• To create Oregon’s first preserve in 1963, Camassia Natural Area in West Linn, volunteers scraped together $9,000 to acquire 22.5 acres. To meet the deadline, one board member took out a personal bank loan, putting up his own bonds as collateral.
  • The group of volunteers who started the Oregon chapter of the Conservancy decided to inventory Oregon’s important natural areas — something never before done. The treasurer reported $74.50 available to support that effort.
  • Cascade Head is a spectacular coastal headland. In the 1960s, it was part of a cattle ranch slated for housing development. Today, thanks to help from partners, it’s a grassland sanctuary for silverspot butterflies and one of the most widely visited preserves in the state.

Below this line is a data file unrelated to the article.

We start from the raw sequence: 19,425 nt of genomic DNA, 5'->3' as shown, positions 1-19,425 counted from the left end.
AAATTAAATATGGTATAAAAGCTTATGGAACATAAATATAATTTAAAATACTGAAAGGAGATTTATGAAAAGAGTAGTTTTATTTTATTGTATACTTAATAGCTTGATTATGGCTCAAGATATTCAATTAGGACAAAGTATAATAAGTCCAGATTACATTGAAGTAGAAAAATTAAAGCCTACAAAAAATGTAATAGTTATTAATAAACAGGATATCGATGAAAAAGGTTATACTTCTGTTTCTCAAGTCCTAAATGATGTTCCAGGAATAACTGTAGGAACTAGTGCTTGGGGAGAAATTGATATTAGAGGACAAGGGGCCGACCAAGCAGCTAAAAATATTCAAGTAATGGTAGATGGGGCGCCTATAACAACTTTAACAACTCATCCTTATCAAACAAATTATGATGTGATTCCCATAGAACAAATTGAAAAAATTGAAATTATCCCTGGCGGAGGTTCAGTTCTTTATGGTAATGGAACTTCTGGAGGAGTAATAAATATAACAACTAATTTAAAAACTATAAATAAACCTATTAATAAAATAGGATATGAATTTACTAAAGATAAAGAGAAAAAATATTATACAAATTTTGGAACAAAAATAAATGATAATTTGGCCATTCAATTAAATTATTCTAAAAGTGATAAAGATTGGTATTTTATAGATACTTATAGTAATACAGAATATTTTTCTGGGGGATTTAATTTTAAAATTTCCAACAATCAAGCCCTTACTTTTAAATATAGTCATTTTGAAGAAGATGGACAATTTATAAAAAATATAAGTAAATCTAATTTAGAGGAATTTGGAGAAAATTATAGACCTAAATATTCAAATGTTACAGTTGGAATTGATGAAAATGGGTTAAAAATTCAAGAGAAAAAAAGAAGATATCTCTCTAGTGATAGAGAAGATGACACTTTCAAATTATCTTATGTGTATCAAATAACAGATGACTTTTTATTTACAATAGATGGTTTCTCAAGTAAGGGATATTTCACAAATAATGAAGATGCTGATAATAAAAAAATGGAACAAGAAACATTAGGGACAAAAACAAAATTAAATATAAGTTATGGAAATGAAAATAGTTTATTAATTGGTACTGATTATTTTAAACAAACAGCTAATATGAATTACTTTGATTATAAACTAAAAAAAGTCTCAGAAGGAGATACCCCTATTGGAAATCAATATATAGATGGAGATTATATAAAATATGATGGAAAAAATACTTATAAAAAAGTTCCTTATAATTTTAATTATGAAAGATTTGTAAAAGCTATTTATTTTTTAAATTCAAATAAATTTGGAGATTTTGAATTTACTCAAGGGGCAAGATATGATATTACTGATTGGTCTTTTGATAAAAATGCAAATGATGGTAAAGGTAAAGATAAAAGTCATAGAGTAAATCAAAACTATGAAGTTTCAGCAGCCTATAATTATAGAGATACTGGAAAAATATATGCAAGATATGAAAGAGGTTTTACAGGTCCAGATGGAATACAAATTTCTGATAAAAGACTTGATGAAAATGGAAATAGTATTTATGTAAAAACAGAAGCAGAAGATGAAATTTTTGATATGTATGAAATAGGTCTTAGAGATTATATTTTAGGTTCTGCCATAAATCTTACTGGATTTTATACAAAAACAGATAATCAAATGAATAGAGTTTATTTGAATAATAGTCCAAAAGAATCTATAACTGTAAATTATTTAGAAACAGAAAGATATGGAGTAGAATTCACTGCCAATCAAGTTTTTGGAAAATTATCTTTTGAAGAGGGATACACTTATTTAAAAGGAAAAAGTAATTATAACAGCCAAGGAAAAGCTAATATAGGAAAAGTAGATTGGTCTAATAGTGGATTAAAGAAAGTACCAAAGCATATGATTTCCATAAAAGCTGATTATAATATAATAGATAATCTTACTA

• Originating in the snowfields of Mt. Hood, and fed by rivers like the Salmon, pictured above, the Sandy is the last undeveloped western Oregon river near a metropolitan area and we began work there in the late 1960s.
  • When the Diack family gave the Conservancy a 156-acre gem along the Sandy River in 1970, they triggered a chain of events and, eventually, legislation that protects a 40-mile corridor as a wild and scenic river.
A look back: the 1960s
Celebrating 50 years in Oregon

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